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12 Wonderful Irish Wedding Traditions To Include In Your Big Day

Ireland is one of the best places to get married in. The scenic Irish landscapes of green pastures, rugged mountains, and roaring coasts provide a perfect backdrop for your dream wedding. Make it a hundred times more romantic if your chosen destination is a medieval church, a historic castle, or an elegant manor house. 

Aside from tying the knot with the love of your life in these charming locations, you can also make your big day extra special by including Irish wedding traditions. 

Whether you have ancestral roots in Ireland or you just want to add a bit of Gaelic culture into your celebration, there’s plenty of wonderful customs you can incorporate into your modern-day ceremonies. Weddings, in fact, are a great time to pay tribute to their traditions, passed on to generations after generations. 

If you’re planning a beautiful, Irish-inspired wedding, here are 12 of the traditions you may include in your ceremony and celebration.

1. Tie the knot literally: Celtic handfasting

Celtic handfasting

The origin of handfasting, one of the oldest known marriage ceremony traditions, can be traced back to the ancient Celts. The handfasting ritual was then used as a form of mandatory waiting before a couple was officially married. The ritual involves tying one or more ropes, ribbons, or laces around the couples’ wrists. This symbolizes two becoming one, and bonds that will only grow stronger in times of pressure.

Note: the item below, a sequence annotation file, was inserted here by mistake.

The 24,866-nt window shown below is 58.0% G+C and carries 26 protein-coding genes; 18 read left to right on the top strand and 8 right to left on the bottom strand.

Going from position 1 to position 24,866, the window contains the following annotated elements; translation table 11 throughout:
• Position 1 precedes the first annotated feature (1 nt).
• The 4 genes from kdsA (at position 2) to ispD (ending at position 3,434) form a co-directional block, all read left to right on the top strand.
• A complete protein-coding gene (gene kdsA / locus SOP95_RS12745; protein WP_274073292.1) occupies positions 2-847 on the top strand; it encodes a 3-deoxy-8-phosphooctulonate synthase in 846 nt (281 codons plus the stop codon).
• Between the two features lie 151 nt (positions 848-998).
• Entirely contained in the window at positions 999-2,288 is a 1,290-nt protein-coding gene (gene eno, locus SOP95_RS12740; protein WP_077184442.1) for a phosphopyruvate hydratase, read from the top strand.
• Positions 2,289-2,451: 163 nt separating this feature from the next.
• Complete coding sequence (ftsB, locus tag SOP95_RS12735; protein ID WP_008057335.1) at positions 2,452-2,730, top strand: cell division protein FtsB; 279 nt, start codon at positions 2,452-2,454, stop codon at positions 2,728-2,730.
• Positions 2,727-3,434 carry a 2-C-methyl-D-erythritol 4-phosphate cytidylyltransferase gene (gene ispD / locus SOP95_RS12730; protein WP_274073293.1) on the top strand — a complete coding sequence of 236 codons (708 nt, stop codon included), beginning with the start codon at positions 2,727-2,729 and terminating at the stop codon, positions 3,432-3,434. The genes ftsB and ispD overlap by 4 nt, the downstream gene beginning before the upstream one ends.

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2. Keep a lace handkerchief

On their wedding day, Irish brides traditionally carry a decorative lace handkerchief, which can be utilised in different ways. The hanky can be used to wrap her bouquet or can be simply held to collect happy tears. The fabric will then be used to make a bonnet for the christening of the couple’s first child. 

The symbolic hanky, as well as the beautiful tradition behind it, can also get handed down from generation to generation. 

3. Exchange Claddagh engagement/wedding rings

Looking for the perfect engagement ring style? You can find a ring inspo from the Irish heritage. 

Claddagh, an area close to the centre of Galway city, is world-renowned for their “Claddagh rings”, which have been around for 400 years. Claddagh rings depict two hands holding a heart topped by a crown. The design symbolizes love, loyalty, and friendship. While they can also be worn by single folks, wearing the heart facing your body is said to imply that your heart is taken.

4. Incorporate the Celtic cross into your wedding

The Celtic Cross looks like a traditional cross but is accentuated with a circle around the intersection of the arms and stem. The cross is said to be a representation of knowledge, strength, and compassion to manage life’s ups and downs. Some couples incorporate this symbolic cross into their wedding through invitations, wedding favors, and even their wedding rings. 

5. Set the mood with Irish music played with Uilleann Pipes

Irish music plays a big role in setting the mood and vibe of your wedding. Sure, you may invite talented Irish singers like Hoziers, Niall Horan, and Lisa Hannigan to sing for your wedding. However, nothing beats walking down the aisle with Uilleann Pipes playing in the background.